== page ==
Right after walking to the opening reception I met an activist from Reclaim Chicago, a local People's Action affiliate. Once inside I was sat at a table with some activists from Flint, Michigan! It was so inspiring to hear about Reclaim Chicago's work with university students organizing some real direct action, but I was enraged and appalled to find out from the Flint activists that their emergency manager is still in place and that not much has changed. I could already tell it was going to be a great weekend because of how supportive the crowd was. With raucous cheers at the mention of revolution and real change. I never realized just how many local affiliates People's Action had across the country!


The plenary that night included Roseann Demoro, Juan Gonzales, John Nichols, Rosario Dawson and Naomi Klein who sketched out the different currents which became the wave that was the Bernie Sanders campaign. All of them emphasized the existence of different movements pre-dating this election season, and how, because of this, the movement would continue after. The next morning before the plenary they had a segment called “stories from the field” showcasing activists and leaders from a wide variety of social movements and causes. With an overall theme of racial justice, three different speakers spoke separately about black justice, muslim persecution, and indigenous rights, all three of which to me highlighted the lack of progress in America's racist ideologies.










The plenary was called “understanding our movement moment” and my favorite speaker from that was Francis Fox Piven, a renowned social researcher.  From Piven there was  a ringing call to have a hands-on approach to change, reminding us of the fierce fights for trade unions and civil rights, and how the people must act vigorously because these struggles are never easily won.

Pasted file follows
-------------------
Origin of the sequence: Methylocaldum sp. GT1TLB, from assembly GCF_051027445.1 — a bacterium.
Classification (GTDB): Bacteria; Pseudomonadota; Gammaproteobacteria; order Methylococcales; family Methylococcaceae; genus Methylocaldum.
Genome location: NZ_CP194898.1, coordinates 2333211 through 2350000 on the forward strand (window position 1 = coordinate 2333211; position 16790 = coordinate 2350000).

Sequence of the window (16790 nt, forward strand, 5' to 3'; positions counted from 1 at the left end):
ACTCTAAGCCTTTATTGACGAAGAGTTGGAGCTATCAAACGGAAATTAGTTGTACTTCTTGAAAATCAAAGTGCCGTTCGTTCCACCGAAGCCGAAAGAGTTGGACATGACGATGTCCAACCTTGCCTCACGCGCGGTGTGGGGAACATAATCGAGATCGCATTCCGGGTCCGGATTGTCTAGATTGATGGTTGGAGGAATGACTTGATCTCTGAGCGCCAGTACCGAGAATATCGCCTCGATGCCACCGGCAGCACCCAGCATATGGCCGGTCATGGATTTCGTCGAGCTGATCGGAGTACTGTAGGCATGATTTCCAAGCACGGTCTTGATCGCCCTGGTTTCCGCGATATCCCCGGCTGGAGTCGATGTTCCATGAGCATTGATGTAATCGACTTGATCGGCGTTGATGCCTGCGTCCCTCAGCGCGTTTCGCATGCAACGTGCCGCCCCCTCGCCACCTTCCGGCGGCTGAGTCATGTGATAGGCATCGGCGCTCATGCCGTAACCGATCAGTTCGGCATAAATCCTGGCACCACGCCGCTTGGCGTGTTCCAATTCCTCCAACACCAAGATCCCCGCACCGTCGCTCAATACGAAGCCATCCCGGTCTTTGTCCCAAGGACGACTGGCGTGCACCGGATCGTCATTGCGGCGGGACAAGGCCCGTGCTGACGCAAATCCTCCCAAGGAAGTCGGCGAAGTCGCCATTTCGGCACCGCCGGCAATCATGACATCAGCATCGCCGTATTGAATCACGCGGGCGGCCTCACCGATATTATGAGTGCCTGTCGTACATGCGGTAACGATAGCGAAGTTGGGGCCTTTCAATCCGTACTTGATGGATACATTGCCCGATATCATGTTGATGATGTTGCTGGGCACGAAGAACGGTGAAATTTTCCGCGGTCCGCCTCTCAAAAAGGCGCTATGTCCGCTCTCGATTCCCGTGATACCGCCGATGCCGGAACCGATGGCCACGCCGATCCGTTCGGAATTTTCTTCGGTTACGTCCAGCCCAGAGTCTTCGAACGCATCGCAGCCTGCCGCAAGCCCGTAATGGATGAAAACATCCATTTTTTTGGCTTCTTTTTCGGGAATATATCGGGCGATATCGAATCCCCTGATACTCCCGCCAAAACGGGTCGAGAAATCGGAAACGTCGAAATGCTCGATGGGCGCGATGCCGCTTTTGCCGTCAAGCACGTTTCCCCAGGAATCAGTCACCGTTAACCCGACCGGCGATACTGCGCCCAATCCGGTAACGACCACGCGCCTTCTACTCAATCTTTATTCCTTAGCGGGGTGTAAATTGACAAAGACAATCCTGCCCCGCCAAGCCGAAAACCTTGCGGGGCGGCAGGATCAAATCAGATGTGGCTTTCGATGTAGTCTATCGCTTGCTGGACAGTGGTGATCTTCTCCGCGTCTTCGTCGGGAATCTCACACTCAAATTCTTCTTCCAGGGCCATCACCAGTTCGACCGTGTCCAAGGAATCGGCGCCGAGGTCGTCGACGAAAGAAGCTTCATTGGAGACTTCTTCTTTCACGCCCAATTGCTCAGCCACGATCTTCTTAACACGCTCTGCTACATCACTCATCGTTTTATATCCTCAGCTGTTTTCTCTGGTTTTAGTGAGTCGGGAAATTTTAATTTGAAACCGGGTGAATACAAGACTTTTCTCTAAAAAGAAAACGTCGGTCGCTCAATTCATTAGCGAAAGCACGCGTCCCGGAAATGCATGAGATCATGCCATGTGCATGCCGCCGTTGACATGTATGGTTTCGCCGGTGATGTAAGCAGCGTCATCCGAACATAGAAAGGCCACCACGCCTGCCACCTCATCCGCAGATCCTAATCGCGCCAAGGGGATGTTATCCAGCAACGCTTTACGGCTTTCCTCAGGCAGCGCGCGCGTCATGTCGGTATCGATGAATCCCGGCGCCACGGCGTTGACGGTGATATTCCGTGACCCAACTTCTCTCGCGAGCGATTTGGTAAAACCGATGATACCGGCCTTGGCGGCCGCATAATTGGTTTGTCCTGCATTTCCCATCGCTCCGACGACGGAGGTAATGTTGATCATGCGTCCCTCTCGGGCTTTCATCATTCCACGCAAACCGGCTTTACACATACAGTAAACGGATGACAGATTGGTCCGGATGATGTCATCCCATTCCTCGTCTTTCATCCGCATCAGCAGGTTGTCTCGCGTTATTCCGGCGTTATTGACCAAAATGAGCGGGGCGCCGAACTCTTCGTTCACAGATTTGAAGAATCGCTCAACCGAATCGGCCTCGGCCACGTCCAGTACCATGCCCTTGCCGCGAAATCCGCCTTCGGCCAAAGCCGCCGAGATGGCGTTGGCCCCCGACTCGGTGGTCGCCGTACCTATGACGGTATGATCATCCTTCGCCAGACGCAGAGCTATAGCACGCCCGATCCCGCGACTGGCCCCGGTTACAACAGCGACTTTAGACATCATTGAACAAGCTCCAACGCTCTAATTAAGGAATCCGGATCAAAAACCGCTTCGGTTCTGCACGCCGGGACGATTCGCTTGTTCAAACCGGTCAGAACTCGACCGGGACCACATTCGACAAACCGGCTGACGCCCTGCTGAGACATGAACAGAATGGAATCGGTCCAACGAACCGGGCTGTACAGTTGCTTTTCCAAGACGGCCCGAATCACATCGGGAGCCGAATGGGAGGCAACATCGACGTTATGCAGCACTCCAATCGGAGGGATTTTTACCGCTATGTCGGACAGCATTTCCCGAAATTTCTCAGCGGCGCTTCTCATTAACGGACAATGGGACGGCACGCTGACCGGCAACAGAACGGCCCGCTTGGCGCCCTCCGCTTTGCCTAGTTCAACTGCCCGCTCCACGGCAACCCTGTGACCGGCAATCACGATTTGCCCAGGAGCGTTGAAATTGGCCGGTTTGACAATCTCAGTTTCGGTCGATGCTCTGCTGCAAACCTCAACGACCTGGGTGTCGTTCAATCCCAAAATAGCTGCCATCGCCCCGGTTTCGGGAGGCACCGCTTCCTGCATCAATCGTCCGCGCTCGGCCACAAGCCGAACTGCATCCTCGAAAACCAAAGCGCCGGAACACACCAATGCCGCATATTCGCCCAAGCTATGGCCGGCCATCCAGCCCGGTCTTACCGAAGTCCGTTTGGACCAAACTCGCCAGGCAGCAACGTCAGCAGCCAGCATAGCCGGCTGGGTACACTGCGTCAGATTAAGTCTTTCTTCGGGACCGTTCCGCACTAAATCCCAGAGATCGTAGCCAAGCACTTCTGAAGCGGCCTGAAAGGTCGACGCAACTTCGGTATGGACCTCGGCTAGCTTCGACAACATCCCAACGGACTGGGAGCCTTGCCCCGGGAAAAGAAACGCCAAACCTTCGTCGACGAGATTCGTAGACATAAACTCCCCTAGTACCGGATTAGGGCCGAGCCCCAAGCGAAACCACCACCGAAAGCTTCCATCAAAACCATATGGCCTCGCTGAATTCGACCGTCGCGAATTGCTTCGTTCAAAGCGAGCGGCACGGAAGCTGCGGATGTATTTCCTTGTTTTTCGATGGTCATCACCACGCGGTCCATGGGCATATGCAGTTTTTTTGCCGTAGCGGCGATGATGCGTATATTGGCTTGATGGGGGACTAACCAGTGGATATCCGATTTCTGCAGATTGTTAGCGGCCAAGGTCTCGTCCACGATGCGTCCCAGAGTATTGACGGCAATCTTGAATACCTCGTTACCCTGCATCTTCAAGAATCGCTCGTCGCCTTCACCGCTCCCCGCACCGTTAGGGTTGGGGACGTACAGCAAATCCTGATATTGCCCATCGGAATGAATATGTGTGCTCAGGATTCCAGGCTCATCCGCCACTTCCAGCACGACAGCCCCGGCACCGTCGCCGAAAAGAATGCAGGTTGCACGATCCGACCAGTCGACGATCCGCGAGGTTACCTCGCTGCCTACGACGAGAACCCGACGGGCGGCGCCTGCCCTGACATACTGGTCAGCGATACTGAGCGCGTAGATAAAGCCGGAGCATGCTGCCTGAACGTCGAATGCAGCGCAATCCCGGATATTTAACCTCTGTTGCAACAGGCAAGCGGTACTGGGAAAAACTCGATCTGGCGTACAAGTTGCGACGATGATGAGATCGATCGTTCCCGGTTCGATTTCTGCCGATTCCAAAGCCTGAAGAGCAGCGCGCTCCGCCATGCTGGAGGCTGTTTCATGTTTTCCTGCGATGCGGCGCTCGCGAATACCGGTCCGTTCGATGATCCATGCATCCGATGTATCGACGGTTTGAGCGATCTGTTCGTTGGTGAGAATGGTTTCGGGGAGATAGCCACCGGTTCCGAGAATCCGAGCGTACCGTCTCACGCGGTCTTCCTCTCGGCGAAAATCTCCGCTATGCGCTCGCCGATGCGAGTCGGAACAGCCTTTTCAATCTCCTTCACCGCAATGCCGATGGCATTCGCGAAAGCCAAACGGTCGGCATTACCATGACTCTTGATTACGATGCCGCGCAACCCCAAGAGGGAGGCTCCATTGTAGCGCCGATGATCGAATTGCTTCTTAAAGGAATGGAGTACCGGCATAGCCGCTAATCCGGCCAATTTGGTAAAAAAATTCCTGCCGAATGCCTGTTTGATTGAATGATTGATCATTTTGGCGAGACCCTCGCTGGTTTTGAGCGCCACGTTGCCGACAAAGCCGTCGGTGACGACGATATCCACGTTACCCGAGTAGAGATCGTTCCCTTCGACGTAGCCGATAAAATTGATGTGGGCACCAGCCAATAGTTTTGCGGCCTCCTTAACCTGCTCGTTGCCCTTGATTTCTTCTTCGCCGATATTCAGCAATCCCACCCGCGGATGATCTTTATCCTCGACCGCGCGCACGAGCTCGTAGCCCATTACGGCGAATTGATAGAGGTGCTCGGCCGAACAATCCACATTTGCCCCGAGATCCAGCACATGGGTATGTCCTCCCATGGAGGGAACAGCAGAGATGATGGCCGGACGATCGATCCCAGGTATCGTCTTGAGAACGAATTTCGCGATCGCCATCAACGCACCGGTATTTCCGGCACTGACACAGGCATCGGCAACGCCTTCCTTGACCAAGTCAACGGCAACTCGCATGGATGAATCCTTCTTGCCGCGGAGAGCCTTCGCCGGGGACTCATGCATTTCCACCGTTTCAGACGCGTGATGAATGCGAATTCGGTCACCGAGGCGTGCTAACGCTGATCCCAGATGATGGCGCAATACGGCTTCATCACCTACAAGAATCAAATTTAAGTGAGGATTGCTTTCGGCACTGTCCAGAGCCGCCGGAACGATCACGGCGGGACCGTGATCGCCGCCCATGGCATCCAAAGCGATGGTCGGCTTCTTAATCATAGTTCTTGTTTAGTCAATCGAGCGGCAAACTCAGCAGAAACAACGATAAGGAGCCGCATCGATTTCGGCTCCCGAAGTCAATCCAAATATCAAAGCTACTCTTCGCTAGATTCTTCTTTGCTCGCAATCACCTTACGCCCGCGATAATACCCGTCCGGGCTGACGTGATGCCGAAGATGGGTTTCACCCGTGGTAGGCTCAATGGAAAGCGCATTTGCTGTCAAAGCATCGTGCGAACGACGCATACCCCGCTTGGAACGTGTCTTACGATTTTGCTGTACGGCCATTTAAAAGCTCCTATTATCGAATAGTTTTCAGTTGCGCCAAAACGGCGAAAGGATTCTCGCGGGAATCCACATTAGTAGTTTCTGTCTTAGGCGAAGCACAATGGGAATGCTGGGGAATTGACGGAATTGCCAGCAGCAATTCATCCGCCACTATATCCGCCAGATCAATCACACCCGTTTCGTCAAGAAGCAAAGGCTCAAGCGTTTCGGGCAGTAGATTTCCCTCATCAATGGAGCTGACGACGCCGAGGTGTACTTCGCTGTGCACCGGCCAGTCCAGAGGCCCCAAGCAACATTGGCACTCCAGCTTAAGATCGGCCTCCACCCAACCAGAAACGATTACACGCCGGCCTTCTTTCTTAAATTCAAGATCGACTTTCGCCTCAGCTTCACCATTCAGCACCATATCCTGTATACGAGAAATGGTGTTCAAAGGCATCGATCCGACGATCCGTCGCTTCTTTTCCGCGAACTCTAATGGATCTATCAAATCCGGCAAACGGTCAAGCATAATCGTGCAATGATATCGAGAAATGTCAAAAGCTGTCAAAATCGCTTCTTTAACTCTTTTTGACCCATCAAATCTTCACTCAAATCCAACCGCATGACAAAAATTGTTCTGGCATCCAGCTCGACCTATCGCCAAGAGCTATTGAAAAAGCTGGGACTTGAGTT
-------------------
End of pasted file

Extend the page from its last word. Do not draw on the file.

The next plenary featured Nina Turner, Tulsi Gabbert, and Jesus (Chuy) Garcia. Nina Turner ROCKED the crowd and got numerous standing ovations echoing her call to action with the phrase "doers of the deeds.”. Tulsi was my favorite for this plenary because her entire speech was devoted to our interventionist policies throughout the world and specifically in the Middle East, a topic that is not often enough touched upon in American discourse.

My two breakouts were “building independent political power” and “runaway inequality” (economics for activists). “Building independent political power” had a lot of presenters from different people's action affiliates like Maine People’s Alliance and Michigan United, as well as Richard Eskow who is a pretty big name and was one of the head speechwriters for Bernie Sanders. The People's action affiliates talked about their different organizations’ key issues and victories and what they focus on in order to be successful. Leadership training was a term that kept coming up, though I wish they further explained the avenues through which people can obtain that training. Another presenter mentioned the need for a coalition of grassroots organizations so that we can have a larger voice while at the same time not competing for the spotlight as different larger organizations might.  They allowed questions at the end and I asked about specific leadership training opportunities that they would recommend and they recommended the weeklong People’s Action leadership training. So I'll be looking to do that at some point for sure.


The second breakout was “runaway inequality” with Les Leopold, founder of the Labor Institute. It was very informative and included the statistics that Bernie references quite often, as well as many others that detail the redistribution of wealth to the top 1%. The people speak was dramatic narrations of selections from a People's history by Howard Zinn and were amazingly powerful because they could almost perfectly apply to many problems of today's United States. Underlining the systemic class divides of capitalism. Interestingly, about a week before I left I ordered “A People's History” from Amazon, so now I'll really be able to solidify those narratives in my mind.